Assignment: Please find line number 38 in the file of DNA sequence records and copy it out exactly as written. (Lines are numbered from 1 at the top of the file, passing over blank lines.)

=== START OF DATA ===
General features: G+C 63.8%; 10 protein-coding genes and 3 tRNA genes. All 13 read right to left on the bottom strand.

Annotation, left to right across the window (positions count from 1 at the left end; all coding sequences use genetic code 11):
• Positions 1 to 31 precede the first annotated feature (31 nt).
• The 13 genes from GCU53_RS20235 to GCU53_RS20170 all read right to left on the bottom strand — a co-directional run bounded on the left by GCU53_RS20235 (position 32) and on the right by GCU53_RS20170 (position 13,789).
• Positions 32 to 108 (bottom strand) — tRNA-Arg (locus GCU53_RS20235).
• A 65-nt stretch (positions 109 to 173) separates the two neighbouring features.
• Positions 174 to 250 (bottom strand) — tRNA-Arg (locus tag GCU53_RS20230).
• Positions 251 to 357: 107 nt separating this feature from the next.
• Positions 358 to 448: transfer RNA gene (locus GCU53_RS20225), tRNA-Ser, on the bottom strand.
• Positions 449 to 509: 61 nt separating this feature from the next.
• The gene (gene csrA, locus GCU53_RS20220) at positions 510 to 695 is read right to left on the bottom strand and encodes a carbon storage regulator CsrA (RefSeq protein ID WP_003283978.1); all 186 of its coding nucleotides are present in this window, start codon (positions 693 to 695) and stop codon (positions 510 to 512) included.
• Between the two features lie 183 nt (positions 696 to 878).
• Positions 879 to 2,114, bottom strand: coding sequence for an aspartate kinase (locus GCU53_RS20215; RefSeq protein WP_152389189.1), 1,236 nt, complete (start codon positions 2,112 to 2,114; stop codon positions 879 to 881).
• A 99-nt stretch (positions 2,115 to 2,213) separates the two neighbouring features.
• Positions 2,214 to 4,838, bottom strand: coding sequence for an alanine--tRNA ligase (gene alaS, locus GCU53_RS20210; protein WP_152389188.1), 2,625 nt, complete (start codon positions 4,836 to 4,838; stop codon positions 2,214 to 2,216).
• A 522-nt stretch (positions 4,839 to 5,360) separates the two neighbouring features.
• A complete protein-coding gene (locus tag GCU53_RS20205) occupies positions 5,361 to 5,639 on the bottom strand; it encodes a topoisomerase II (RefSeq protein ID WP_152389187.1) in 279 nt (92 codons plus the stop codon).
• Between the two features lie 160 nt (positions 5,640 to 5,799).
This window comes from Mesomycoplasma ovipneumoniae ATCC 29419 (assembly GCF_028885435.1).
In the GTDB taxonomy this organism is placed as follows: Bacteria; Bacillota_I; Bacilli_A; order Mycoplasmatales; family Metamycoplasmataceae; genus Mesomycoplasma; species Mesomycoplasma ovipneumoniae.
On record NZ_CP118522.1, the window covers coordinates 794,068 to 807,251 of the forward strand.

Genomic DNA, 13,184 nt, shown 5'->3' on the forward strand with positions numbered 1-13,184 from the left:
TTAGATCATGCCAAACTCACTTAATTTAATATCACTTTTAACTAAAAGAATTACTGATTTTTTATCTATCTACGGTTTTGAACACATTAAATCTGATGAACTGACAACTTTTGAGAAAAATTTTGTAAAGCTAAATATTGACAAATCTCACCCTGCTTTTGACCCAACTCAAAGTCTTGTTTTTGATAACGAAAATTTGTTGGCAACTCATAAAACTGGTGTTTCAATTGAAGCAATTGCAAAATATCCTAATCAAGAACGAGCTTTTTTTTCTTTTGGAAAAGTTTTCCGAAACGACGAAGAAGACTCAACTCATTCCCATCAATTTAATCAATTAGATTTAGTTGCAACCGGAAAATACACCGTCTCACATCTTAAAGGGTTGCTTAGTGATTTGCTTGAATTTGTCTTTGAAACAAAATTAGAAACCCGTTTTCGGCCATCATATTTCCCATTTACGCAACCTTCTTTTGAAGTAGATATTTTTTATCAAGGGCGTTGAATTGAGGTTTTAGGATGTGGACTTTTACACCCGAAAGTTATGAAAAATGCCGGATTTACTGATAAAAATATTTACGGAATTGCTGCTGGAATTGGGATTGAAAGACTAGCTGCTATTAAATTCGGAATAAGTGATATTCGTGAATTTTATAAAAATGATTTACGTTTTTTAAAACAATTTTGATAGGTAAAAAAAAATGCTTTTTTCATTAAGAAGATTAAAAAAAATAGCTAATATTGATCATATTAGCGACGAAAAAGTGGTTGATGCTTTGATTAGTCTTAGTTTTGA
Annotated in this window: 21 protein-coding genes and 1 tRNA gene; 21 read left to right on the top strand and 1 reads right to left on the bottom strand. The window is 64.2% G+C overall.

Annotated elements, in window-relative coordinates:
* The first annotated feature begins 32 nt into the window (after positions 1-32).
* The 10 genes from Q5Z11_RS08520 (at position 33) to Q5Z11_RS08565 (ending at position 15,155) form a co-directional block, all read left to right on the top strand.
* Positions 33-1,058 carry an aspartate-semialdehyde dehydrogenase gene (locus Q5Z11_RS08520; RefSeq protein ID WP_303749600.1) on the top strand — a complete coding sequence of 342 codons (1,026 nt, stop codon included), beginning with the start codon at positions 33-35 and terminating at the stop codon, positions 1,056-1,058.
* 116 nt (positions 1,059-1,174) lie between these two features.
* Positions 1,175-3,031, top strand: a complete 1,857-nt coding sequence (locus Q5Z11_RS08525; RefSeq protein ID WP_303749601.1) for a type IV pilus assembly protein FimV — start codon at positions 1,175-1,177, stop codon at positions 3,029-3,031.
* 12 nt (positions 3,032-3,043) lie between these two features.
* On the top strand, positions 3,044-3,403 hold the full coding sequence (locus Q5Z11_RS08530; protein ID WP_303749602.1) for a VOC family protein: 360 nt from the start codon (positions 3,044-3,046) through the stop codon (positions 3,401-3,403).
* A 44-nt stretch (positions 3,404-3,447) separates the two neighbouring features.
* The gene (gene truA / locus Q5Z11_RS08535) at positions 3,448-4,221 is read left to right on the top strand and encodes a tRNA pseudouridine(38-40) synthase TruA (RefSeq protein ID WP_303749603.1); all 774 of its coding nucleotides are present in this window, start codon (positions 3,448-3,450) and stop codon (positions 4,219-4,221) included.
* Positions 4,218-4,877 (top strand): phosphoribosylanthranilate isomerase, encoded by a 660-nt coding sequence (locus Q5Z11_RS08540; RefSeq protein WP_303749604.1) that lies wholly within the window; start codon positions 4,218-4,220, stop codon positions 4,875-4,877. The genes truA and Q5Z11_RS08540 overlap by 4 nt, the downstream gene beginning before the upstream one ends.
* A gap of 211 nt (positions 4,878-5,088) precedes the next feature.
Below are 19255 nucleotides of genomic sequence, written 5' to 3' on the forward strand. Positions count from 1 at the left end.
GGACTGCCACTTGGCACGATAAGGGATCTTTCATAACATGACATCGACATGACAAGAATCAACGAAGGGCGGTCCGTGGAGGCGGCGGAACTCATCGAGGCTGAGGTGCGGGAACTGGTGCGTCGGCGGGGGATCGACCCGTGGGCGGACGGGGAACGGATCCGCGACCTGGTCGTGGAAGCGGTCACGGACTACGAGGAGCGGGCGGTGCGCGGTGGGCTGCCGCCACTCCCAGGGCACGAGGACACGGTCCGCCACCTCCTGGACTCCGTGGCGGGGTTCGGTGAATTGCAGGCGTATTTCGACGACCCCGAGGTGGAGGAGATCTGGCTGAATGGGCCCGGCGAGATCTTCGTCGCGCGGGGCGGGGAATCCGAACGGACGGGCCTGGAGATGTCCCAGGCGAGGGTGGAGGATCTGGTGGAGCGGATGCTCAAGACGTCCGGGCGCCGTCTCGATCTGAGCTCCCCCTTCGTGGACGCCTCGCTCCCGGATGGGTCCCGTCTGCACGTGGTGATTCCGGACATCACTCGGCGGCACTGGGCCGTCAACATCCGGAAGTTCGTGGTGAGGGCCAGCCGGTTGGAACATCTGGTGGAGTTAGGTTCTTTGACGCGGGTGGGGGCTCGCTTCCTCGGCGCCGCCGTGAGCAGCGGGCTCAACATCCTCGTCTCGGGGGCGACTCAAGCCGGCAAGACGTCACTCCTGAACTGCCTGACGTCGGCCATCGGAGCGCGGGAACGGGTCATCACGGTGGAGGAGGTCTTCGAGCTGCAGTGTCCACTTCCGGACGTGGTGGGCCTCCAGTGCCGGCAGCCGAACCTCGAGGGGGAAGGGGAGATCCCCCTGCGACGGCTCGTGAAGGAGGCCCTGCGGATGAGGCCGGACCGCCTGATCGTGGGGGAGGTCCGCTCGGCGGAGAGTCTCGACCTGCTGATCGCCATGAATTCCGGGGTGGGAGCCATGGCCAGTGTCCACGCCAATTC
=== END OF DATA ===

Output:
GGACTGCCACTTGGCACGATAAGGGATCTTTCATAACATGACATCGACATGACAAGAATCAACGAAGGGCGGTCCGTGGAGGCGGCGGAACTCATCGAGGCTGAGGTGCGGGAACTGGTGCGTCGGCGGGGGATCGACCCGTGGGCGGACGGGGAACGGATCCGCGACCTGGTCGTGGAAGCGGTCACGGACTACGAGGAGCGGGCGGTGCGCGGTGGGCTGCCGCCACTCCCAGGGCACGAGGACACGGTCCGCCACCTCCTGGACTCCGTGGCGGGGTTCGGTGAATTGCAGGCGTATTTCGACGACCCCGAGGTGGAGGAGATCTGGCTGAATGGGCCCGGCGAGATCTTCGTCGCGCGGGGCGGGGAATCCGAACGGACGGGCCTGGAGATGTCCCAGGCGAGGGTGGAGGATCTGGTGGAGCGGATGCTCAAGACGTCCGGGCGCCGTCTCGATCTGAGCTCCCCCTTCGTGGACGCCTCGCTCCCGGATGGGTCCCGTCTGCACGTGGTGATTCCGGACATCACTCGGCGGCACTGGGCCGTCAACATCCGGAAGTTCGTGGTGAGGGCCAGCCGGTTGGAACATCTGGTGGAGTTAGGTTCTTTGACGCGGGTGGGGGCTCGCTTCCTCGGCGCCGCCGTGAGCAGCGGGCTCAACATCCTCGTCTCGGGGGCGACTCAAGCCGGCAAGACGTCACTCCTGAACTGCCTGACGTCGGCCATCGGAGCGCGGGAACGGGTCATCACGGTGGAGGAGGTCTTCGAGCTGCAGTGTCCACTTCCGGACGTGGTGGGCCTCCAGTGCCGGCAGCCGAACCTCGAGGGGGAAGGGGAGATCCCCCTGCGACGGCTCGTGAAGGAGGCCCTGCGGATGAGGCCGGACCGCCTGATCGTGGGGGAGGTCCGCTCGGCGGAGAGTCTCGACCTGCTGATCGCCATGAATTCCGGGGTGGGAGCCATGGCCAGTGTCCACGCCAATTC